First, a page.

review by Tessa
Tessa – starts the year out lucky, but the year’s events don’t follow this pattern.
Lulu – Tessa’s younger sister who seems to have nicer everything
Celina – Tessa’s best friend and a champion flirt
Charlie – Tessa’s crush, but he likes someone else very close to Tessa.
Jasper – Loner boy who hangs out in the woods. Strangely attractive. Not that Tessa would admit it.
The carnival comes to town and after that night Tessa becomes a freak. Is it all in her head? How can she stop everyone from turning to stone?
Worldview + What is this book’s intention and does it live up to that intention?
Tessa is forced to take Lulu along with her to the yearly fall carnival. She and Celina were supposed to spend all night sharing secrets and chasing boys – especially the pack of boys led by Charlie Evans. The girls still fall in with these desirables despite Tessa’s little sister in tow. In an attempt to isolate herself with Charlie, Tessa suggests visiting the Curiosity Sideshow, where only two people are allowed in at a time. But Charlie gets in with Lulu as a partner. After that, Tessa’s world is thrown off balance. She loves Lulu, but Lulu is eclipsing her in what feels like all aspects of her life – looks, boys, best friendship with Celina, and parental attention.
“Sometimes Tessa wished that she was the prettier sister. When Tessa looked at Lulu, she wondered why it was that Lulu got the better nose. The nicer legs. The shinier, straighter hair. Tessa worried sometimes that people felt sorry for her because she was not round-face, but made of angles. She dread that the truth might be that the arrangement of DNA hadn’t worked quite right on her parents’ first try for a baby, and she imagined that the combination of sperm and egg had worked better the second time around. Or worse, that maybe her parents had loved each other more when they had made Lulu.”
Before I got to buy and read this book I asked what my co-worker’s teenaged daughter thought of it. “She was afraid it was going to be about, you know, boys and does he like me, but it was more than that,” was her paraphrased answer (in a wonderful South African accent). Boys and Does he like me are Tessa’s focus as the book begins. Then, as her hopeful plans go awry and she’s left with regret and stifled jealousy, The Year of the Beasts reveals its true self. It’s about that creeping feeling when everything is going wrong and crumbling and no one else seems to notice. When you don’t feel like you legitimately have anything to complain about but still feel like crying all the time and are composing whole perfect wounded rants in your head to say to no one.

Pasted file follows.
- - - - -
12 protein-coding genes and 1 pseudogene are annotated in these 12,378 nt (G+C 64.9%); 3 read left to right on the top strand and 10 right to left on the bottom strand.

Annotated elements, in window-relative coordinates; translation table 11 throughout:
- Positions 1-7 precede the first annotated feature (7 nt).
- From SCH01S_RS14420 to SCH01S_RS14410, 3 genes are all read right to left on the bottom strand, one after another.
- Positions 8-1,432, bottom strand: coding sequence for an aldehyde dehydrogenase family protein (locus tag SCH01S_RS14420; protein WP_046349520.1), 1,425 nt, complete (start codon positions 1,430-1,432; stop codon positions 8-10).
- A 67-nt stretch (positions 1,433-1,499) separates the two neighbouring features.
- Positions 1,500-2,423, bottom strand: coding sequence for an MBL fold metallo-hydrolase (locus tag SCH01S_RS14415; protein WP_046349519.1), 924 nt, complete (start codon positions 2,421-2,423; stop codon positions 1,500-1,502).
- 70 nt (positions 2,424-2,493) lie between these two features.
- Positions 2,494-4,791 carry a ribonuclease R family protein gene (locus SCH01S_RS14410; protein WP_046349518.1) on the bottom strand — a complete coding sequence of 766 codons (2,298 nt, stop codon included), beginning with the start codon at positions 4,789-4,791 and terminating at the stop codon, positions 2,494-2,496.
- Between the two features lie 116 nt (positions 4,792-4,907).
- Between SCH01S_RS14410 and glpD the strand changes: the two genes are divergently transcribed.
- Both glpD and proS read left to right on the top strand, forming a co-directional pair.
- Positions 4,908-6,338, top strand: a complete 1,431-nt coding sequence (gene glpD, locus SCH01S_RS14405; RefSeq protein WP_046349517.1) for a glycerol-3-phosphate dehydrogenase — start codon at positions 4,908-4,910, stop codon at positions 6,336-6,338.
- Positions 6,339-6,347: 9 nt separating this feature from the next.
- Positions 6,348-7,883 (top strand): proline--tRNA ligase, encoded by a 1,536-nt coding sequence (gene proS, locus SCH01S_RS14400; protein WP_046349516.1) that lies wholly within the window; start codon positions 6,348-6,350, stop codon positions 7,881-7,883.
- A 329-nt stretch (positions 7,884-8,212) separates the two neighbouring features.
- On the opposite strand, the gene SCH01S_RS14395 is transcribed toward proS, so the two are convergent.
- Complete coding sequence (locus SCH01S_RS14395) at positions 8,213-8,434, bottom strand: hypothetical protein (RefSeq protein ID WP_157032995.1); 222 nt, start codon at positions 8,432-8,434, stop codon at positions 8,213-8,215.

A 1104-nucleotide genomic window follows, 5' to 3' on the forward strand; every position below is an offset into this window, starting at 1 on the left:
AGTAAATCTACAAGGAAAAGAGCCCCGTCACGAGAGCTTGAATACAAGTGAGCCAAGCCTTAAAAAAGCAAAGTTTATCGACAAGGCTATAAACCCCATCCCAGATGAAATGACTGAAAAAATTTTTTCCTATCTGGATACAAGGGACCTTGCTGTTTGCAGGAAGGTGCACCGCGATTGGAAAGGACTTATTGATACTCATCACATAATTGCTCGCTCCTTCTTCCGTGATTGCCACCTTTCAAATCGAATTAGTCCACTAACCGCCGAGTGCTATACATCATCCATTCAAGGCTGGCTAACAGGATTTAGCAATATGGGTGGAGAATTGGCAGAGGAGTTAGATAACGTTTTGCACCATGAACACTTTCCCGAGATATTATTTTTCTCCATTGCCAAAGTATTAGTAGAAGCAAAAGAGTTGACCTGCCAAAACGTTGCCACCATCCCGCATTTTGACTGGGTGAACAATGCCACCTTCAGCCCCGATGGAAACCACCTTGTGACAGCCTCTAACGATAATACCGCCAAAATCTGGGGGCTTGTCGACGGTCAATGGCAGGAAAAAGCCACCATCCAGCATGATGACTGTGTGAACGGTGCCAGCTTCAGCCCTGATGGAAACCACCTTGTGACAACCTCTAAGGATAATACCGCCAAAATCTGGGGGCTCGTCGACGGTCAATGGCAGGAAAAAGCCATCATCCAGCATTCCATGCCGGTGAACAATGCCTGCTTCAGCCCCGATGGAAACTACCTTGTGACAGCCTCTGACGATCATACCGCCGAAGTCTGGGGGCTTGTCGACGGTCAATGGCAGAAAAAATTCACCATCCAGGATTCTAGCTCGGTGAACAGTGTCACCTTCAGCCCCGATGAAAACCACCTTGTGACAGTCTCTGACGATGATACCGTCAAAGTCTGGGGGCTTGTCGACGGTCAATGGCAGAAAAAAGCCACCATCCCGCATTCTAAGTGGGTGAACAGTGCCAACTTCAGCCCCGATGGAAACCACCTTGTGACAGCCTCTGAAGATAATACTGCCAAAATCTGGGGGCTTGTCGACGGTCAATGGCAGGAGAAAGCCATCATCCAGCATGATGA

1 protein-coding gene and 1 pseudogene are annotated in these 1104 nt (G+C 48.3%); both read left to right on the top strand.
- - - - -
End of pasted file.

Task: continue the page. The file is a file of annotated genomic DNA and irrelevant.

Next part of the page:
Though not told in first person, the book achieves a wobbly reality in line with how Tessa must feel. It alternates prose and comic chapters that, when read together, perfectly describe something that is part reality and part gritty parable.
Castellucci’s prose style is matter-of-fact about things and straightforwardly narrates situations that still end up with secret undertones. It delves into lists of things that end up carrying emotional weight or revealing the thoughts of the characters who are looking at the things being listed. Its tone reminded me of fairy tales, especially the breezy Californian real world with a twist voice of Francesca Lia Block, where everyone possesses a kind of knowing, but everything remains mysterious despite it. I can see it very much in this description from Beasts: